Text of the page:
Dogs in Public in Germany
Despite the industrial and technological bent of society, Germans love nature and animals. This includes dogs, which are often treated better than children in public. This is fair though, as they often behave better too. I have been impressed by how the canine members of society are accepted and act. So much different than the dogs I remember from the US.
Ger-Man’s Best Friend
Compared to the US, Germany is a more public society. More walking around and much more outside. Dogs seem to fit right into this. Smaller apartments and more urban areas seem to lead to a desire to go out and do things. I remember reading this about New York City as well. The smaller and more packed together homes encourages more going out. As people go out, so go their dogs.
Dogs ride the tram with a child’s ticket, in Freiburg anyway. And they do so often with minimal issues as well. I have heard the driver berate someone for not having the dog on a leash once, but even then the dog was pretty sedate.
Being in such an urban environment, they must be trained from puppies to be in society and how to behave. This is pretty cool in comparison to the wildness that seems to typify the dogs I remember seeing at home. I was scared of dogs as a kid and still a bit hesitant with them now. I often remember being out and around with people and seeing others walking their dogs, which want to jump up on me. I get sniffed every so often here, but mostly they just ignore me. I’m actually kind of ok with that.
Public Visitation Rights
It is not at all unusual to see dogs in restaurants. They are under the table near their owners and seem often quite content to just lie there. No begging that I have seen. And not just little dogs either, bigger dogs too. Restaurants seem perfectly fine with it too. We saw at one point a waitress bring a bowl of water for a dog on a hot day.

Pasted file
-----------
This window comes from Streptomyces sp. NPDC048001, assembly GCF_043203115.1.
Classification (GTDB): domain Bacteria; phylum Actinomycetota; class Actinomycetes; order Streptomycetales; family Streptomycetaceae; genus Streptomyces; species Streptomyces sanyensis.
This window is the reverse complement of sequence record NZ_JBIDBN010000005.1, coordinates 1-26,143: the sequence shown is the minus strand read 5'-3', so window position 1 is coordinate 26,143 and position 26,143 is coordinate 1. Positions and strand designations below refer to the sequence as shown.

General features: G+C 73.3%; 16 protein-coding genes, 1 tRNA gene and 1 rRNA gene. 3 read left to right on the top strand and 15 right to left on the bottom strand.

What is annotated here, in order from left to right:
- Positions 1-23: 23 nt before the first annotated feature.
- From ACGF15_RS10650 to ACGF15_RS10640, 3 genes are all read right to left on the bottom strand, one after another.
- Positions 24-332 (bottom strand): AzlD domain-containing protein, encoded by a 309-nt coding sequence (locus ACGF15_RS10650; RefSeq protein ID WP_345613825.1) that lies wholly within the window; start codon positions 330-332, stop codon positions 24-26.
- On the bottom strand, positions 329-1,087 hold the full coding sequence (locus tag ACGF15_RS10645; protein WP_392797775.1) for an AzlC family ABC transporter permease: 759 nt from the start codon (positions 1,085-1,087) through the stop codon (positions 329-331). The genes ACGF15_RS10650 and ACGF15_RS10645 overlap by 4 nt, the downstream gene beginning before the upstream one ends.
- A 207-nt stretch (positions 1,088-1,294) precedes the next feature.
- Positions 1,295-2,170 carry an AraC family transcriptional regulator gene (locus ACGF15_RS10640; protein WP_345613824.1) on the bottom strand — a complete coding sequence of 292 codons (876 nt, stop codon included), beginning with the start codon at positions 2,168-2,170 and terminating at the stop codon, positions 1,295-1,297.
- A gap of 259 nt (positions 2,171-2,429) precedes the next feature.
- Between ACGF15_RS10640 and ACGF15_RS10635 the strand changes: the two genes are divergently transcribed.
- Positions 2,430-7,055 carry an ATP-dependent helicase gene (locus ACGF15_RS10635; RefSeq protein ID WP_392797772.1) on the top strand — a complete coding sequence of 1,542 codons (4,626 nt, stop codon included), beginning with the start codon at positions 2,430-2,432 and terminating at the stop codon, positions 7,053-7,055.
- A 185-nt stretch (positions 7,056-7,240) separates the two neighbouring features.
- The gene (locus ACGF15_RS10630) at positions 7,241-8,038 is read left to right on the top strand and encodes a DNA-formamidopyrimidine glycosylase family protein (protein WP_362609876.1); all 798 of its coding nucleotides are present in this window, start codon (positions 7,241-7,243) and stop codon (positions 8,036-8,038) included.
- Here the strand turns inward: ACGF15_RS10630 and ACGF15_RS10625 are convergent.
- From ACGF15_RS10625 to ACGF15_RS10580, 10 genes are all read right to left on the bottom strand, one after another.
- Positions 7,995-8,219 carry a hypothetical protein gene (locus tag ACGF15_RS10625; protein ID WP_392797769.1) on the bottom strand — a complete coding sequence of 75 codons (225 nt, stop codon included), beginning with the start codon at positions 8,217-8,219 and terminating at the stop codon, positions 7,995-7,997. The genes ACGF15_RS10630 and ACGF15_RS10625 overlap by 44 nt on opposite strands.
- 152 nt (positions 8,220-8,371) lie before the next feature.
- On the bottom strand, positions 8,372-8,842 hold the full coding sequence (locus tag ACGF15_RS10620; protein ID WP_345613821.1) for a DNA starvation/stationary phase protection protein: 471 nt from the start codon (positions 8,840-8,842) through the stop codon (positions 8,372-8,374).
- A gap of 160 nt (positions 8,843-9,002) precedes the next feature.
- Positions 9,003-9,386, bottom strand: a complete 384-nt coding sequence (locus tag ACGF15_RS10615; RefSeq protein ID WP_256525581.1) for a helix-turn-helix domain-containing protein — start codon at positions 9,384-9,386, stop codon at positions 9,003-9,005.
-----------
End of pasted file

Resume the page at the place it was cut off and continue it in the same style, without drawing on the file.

I still think it is a little weird to see them in restaurants, but they definitely behave. There are certain stores that have signs out that say that dogs are not allowed. There are then often tie up spots near these signs, so that owners can dip into the store quickly for something. I’ve seen it at the gym I walk by every day too. Dogs set up in the lobby with a nice bit of fabric to lie on and await their owner sweating inside.
As is typical for Germany, there are rules around dogs and their behavior seems pretty well controlled. I don’t how much of these are unwritten courtesies and how many are actually on the books. Dogs don’t bark very often when in public and never seem to be very hyper when out in a big crowd of people. Something that cannot always be said for children.
Every so often on the street two dogs will see on another and feel the need to bark at each other. Owners are usually pretty good at restraining this. Despite a few barks every so often, the dogs that I have seen here in Freiburg have been quiet and well behaved.
And especially here where cleanliness is highly prized, it is neat to see stations along a lot of the walking trails that provide free supplies of poop pickup bags. People seem to use them too, which is actually good to see. I occasionally see someone calmly talking to a friend while walking the dog and have a yellow bag full of poop swinging from their side. So not only are the dogs better behaved, the people seem better behaved about their dogs as well.
Germans love their dogs and take them out with them into fresh air. But these are German dogs, so they are far more careful to follow the order.
Photo credits to my wife at Ali’s Adventures.
May 22, 2012 @ 8:26 pm
It’s interesting that you’ve found that the more smashed together people are in their living situations, the more they want to get outside. That makes sense. I actually wrote a post about the animals in restaurants issue last week. You almost never see this in the U.S., but where I am now in Dahab, Egypt it is as common as the sun. Stray cats and dogs are everywhere, and literally as I write this in a restaurant on the beach a cat is sleeping beside me. I love having stray cats wandering around, but some people don’t. I think in the U.S. we need to become a little less uptight about this, don’t you?